Numerical Study of Progressive Collapse in Intermediate Moment Resisting Reinforced Concrete Frame Due to Column Removal

Document Type : Research Papers


1 Associate Professor, Center of Excellence for Engineering and Management of Civil Infrastructures, School of Civil Engineering, College of Engineering, University of Tehran, P.O.Box: 11155-4563, Tehran, Iran.

2 Ph.D. Student, Faculty of Civil Engineering, University of Semnan, Semnan, Iran.


Progressive collapse is a chain reaction of failures propagating throughout a portion of the structure disproportionate to the original local failure occurring when a sudden loss of a critical load‐bearing element initiates a structural element failure, eventually resulting in partial or full collapse of the structure. Both General Services Administration (GSA) and United States Department of Defense (DoD) guidelines incorporate a threat-independent approach to progressive collapse analysis. Therefore, there is an international trend for updating structural design requirements to explicitly design structures to resist progressive collapse. This paper presents simple analytical approach for evaluating progressive collapse potential of typical concrete buildings, comparing four methods for progressive collapse analysis by studying 5 and 10-story intermediate moment-resistant reinforced concrete frame buildings, employing increasingly more complex analytical procedures: linear-elastic static, nonlinear static, linear-elastic dynamic, and nonlinear dynamic methodologies. Each procedure is thoroughly investigated and its common shortcomings are identified. The evaluation uses current GSA progressive collapse guidelines and can be used in routine design by practicing engineers. These analyses for three column-removal conditions are performed to evaluate the behavior of RC buildings under progressive collapse. Based on obtained findings, dynamic analysis procedures -easy to perform for progressive collapse determination- yielded more accurate results.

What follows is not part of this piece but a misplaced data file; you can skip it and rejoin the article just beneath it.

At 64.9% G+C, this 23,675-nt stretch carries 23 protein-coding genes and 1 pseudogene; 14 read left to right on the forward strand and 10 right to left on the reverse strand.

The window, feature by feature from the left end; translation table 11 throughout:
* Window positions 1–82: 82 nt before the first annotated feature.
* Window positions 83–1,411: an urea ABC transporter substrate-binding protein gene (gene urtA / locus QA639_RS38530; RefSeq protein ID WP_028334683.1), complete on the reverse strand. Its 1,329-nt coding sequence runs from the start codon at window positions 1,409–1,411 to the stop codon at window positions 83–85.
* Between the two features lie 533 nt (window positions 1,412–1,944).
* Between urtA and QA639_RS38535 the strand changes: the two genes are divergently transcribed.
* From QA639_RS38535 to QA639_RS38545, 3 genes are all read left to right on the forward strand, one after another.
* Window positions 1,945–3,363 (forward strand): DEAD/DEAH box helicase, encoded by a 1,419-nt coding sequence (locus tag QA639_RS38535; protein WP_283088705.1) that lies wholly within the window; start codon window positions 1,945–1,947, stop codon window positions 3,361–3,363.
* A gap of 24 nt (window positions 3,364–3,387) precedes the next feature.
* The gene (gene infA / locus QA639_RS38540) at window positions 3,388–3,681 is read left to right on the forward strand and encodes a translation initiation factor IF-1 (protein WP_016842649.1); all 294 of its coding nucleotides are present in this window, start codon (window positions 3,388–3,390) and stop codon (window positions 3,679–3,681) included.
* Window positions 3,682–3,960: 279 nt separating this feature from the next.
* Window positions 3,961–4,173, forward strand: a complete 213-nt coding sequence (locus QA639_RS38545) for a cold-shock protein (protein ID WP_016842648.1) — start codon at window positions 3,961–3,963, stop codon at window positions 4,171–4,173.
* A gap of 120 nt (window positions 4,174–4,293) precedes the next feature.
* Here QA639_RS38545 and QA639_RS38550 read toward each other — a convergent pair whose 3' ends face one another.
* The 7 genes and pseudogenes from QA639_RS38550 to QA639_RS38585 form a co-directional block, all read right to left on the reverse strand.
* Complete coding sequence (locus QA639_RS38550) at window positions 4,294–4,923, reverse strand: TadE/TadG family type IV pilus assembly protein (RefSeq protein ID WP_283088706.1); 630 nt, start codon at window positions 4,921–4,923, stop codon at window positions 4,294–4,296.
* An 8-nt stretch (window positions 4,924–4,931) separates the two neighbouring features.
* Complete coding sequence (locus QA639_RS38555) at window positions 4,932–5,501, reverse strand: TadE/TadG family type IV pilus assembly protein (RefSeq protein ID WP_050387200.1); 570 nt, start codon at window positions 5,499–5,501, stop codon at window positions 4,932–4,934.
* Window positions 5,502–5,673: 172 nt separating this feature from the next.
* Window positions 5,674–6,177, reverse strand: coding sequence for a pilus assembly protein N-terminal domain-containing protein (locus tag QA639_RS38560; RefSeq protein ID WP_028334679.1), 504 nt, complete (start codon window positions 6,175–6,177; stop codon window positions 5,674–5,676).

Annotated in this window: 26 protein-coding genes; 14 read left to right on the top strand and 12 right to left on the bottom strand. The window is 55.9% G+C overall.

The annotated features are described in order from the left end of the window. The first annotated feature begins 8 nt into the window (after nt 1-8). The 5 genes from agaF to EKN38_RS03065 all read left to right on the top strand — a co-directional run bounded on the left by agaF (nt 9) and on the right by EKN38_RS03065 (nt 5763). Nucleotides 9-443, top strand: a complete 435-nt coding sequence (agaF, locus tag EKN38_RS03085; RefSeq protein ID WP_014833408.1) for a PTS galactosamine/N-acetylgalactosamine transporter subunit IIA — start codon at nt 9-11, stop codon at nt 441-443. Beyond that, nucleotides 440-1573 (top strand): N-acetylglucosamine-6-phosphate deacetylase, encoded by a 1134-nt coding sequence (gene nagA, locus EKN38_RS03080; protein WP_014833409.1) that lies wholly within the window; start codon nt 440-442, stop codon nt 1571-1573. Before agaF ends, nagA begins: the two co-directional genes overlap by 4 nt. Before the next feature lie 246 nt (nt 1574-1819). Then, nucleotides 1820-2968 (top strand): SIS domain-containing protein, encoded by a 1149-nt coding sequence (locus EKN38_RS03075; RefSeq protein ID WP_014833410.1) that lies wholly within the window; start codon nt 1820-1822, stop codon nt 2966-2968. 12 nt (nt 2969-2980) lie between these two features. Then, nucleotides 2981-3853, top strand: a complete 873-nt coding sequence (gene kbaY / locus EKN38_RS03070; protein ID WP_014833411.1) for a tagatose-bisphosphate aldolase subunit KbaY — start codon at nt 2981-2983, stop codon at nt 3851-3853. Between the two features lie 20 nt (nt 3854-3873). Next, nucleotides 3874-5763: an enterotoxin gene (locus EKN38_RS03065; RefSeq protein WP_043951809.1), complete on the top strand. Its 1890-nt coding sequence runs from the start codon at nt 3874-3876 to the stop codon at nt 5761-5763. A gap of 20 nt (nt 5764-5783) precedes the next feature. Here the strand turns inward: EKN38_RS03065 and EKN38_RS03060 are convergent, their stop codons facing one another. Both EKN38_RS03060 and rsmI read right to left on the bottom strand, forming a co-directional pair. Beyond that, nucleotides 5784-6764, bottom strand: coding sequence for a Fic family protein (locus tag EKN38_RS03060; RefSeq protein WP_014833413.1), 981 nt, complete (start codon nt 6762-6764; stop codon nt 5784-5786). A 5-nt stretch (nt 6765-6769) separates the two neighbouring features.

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  • Receive Date: 01 September 2012
  • Revise Date: 09 January 2013
  • Accept Date: 02 March 2013
  • First Publish Date: 01 June 2014